Tuesday 31 May 2016

Is It Normal to Hate Having S*x? Read What Experts Have to Say About it

Have you wondered why some people have little or no interest at all in having s*x with their partners. This is the answer you have been searching for. 

How much s*x should we be having?
The magic number of times a week to achieve optimum happiness in a relationship is a hotly debated subject. 
But putting s*x under the microscope has increasing led to people to question whether they're doing it either enough or right.
The recent phenomenon means people who don't enjoy intercourse are frowned upon and considered odd. 
Writing for The Conversation, Juliet Ritchers - a professor in s*xual health at University of New South Wales, Australia - explores the subject.
She asks is it normal not to have s*x or not to be interested in having it? The answer has been"absolutely normal"
Is Regular Sex Really The Norm? 
People who don't feel the need for s*x are rarely or never aroused. 
They can go for days, weeks, months or even years without s*x, whereas others are irritable, distracted and unhappy after even a few days of sexual abstinence; 'biting the walls', a colleague of mine once called it.
And some people are interested when there's someone around to have sex with, but with no partner there as a prompt, they don't miss s*x.
Sexual interest comes and goes over time. It can disappear at times of illness and stress (even though some people use sex as a kind of stress-reliever). 
Most parents of young children know the sensation of being far more keen on sleep than on s*x.
For many, s*xual interest wanes in later life, though it may flower again in a new relationship. 
The social institution of monogamous marriage means that people might at times feel they should supply the s*xual 'needs' of their partner and it can become a duty to have sex, and want it.
Even people who identify as asexual are not all the same. 
Some are not interested in having s*x with other people, but still have a libido, feel sexual arousal and still masturbate.
Some of those people may have personality traits that would put them on the autism spectrum, such as generally lacking interest in other people.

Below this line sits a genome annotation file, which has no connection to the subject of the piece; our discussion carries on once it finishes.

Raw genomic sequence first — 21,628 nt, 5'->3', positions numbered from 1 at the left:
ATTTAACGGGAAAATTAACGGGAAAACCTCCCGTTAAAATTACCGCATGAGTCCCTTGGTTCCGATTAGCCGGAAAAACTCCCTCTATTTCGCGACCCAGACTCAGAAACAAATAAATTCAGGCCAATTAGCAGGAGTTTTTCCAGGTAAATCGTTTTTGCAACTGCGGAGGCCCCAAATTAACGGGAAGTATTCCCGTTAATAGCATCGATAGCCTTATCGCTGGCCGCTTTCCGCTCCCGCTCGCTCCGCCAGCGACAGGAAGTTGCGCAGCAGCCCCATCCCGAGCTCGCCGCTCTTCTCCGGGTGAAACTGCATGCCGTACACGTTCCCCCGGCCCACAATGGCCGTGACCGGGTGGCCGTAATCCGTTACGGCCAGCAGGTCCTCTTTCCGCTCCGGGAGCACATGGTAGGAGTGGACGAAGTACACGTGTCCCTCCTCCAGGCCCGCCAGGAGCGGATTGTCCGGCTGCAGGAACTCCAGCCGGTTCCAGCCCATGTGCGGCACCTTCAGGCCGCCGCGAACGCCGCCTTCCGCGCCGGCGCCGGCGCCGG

Others are simply not aware of any internal sexual drive, although they may still have close, even romantic, relationships.
S*x was once something that was either done in the marriage bed, whether as a pleasure or a duty, or not done at all except by libertines and reprobates. 
The idea that everyone should have and enjoy sex, and continue doing so through old age, is recent. 
It seems a pity to replace a set of prohibitions on sex with a prohibition on not having it.
A national study of Australians asked more than 20,000 people between 16 and 69 about their s*x lives.
Around six per cent of all respondents had never had p*nis-in-v*gina intercourse (some of whom were same-s*x-attracted) and nearly half of those had never had any kind of sexual experience with another person. 
But about two-thirds of virgins were under 20 and would probably go on to have intercourse.
Less than one per cent – around 70 people – said they'd never felt sexually attracted to anyone, but this number is probably higher in the real population.
Some people who suspect they might be confronted with questions about their sexuality and feel uncomfortable answering them might refuse to take part in such surveys. 
Even in the best random-sample population surveys, on any topic, one in every three or four eligible people refuses to participate.
We know the people who refuse sex surveys are not the same as those who take part. Refusers are likely to be less sexually liberal in their attitudes and also younger.
Thus many sexually inactive people, especially virgins, are probably missing from sexual behaviour surveys. 
For a start, 99 per cent of people over 30 say they have had intercourse.
This is surprisingly high when you think about lifelong singles, including some disabled people, nuns and priests.
In the 19th century, lots of people had never had intercourse. 
Many in domestic service, armed forces, the church and so on never married and this was thought quite normal. 
S*x outside marriage, masturbation and sex with same-sex partners were all much more stigmatised than now (though sex work was far more common).
But these days, failure to achieve partnered status is often seen as a problem. 
So one issue for people not interested in sex is created by everyone else's idea that they should be and that there's something wrong with them.
Even among people in male–female regular sexual relationships, the survey showed about one person in six had not had sex in the past four weeks.
Asked: 'During the last year, has there been a period of one month or more when you lacked interest in having sex?', about a quarter of all men and half of all women said yes. 
This is much the same in Britain and the United States.
But, somehow, the question itself sets up the expectation that not feeling like having sex is a failing or problem, especially as it's followed by other questions about things that really sound like problems, such as painful intercourse and trouble keeping an erection.
Feeling up-for-it is also quite subjective and relates to personal circumstances; sometimes it's relative. 
Some people feel they lack interest because they don't want sex as often as their partner, even if they would miss it if they had to go entirely without. 

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